H er articles denying the Holocaust were published in right-wing magazine Stimme des Reiches Voice of the Empire. Haverbeck has received several convictions from a range of German courts for her claims that the systematic mass murder of millions of Jews and other persecuted groups during Germany's Nazi regime did not take place. On one occasion she was convicted for calling the Holocaust "the biggest and longest-lasting lie in history. We urge you to turn off your ad blocker for The Telegraph website so that you can continue to access our quality content in the future.
Occasionally, survivors of mass killing operations bore witness to the killing program. Both Jewish and Polish underground organizations made great efforts to let the outside world know what the Germans were doing in eastern Europe. The information was sometimes incomplete, contradictory, and inaccurate in some of the specific details, but the general policy and pattern of events were clear by the second half of Yet the psychological barriers to accepting the existence of the Nazi killing program were considerable.
The Holocaust was unprecedented and irrational. It was inconceivable that an advanced industrial nation would mobilize its resources to kill millions of peaceful civilians, including women and children, the elderly, and the very young.
In doing so, the Nazis often acted contrary to German economic and military interests. For example, they intensified the killing operation, killing skilled Jewish laborers even while labor shortages threatened to undermine the German war effort. All too many people responded to reports about German killings of Jewish civilians by comparing these reports to news stories about German atrocities in occupied Belgium and northern France during World War I.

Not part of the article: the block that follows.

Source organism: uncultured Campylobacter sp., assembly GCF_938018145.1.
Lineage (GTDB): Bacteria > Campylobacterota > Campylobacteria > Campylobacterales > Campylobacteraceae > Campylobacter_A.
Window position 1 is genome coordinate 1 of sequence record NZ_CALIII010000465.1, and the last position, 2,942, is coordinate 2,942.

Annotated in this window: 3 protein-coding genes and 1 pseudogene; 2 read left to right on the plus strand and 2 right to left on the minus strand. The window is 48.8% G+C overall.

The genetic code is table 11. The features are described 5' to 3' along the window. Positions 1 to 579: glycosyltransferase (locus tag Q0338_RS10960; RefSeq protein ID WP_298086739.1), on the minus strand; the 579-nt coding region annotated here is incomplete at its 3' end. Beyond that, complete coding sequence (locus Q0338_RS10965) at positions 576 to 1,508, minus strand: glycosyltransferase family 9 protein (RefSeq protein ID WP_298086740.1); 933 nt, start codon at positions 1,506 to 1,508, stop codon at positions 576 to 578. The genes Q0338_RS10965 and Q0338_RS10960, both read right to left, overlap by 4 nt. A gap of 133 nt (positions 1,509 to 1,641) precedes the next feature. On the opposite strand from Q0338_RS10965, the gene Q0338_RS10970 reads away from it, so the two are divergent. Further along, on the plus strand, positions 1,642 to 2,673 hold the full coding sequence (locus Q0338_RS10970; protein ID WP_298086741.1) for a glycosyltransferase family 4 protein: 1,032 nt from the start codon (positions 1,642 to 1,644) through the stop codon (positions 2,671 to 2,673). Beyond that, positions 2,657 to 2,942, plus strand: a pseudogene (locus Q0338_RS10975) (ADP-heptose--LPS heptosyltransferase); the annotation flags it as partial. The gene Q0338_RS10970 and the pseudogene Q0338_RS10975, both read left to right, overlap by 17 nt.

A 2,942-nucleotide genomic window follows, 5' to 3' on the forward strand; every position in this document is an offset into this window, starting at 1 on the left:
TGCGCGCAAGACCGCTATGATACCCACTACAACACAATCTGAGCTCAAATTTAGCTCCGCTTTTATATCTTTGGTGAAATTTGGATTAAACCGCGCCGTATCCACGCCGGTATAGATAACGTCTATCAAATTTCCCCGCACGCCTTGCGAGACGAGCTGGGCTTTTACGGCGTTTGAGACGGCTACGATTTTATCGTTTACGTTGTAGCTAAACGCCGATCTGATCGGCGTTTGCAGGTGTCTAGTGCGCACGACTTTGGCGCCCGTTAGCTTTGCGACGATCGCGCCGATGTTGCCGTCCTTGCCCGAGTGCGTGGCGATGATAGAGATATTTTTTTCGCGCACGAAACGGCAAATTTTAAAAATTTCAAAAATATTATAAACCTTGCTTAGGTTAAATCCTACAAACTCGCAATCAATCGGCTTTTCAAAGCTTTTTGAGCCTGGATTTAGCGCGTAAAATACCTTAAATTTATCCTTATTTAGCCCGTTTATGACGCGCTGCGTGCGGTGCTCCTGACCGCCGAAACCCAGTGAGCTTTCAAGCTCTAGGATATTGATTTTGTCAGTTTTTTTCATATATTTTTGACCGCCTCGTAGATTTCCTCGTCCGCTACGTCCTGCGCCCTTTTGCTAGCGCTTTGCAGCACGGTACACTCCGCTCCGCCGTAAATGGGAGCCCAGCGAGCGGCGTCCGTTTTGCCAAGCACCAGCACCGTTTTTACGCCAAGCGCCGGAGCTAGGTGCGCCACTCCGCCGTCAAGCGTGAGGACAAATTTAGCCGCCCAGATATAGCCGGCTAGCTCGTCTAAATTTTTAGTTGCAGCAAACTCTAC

The British media in World War I charged that the German occupation was monstrous, that German soldiers committed many outrages against defenseless civilians in German-occupied Belgium. They charged that German soldiers bayoneted babies, disfigured women, and killed civilians with military-issued poison gas.
Combating Holocaust Denial: Origins of Holocaust Denial | The Holocaust Encyclopedia
It turned out after the war that the Allies had invented many of those stories in order to maximize popular support for the war effort. As a result of that experience, many people were skeptical of reports of mass murder operations during World War II.
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In this case, however, the reports turned out to be generally accurate. While some people today are misled as a result of the Nazi policies described above into doubting the reality of the Holocaust, others deny the Holocaust for more overtly racist, political, or strategic reasons. These deniers begin with the premise that the Holocaust did not happen. This premise suits their broader purposes. They deny the Holocaust as an article of faith and no amount of rational argumentation can dissuade them.
This denial is irrational, largely unrelated either to the facts of the history or to the enormity of the event. Some people deny the Holocaust because of innate antisemitism, irrational hatred of Jews.
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Holocaust deniers argue that reports of the Holocaust are really part of a vast shadowy plot to make the white, western world feel guilty and to advance the interest of Jews. Even at the time of the Holocaust, some people in the United States thought reports of German massacres of Jewish civilians were actually propaganda reports designed to force the government to grant Jews special treatment and consideration. Holocaust denial is, for these people, also an attack on the legitimacy of the State of Israel. Finally, others deny the Holocaust because they want to see a resurgence of Nazi racism.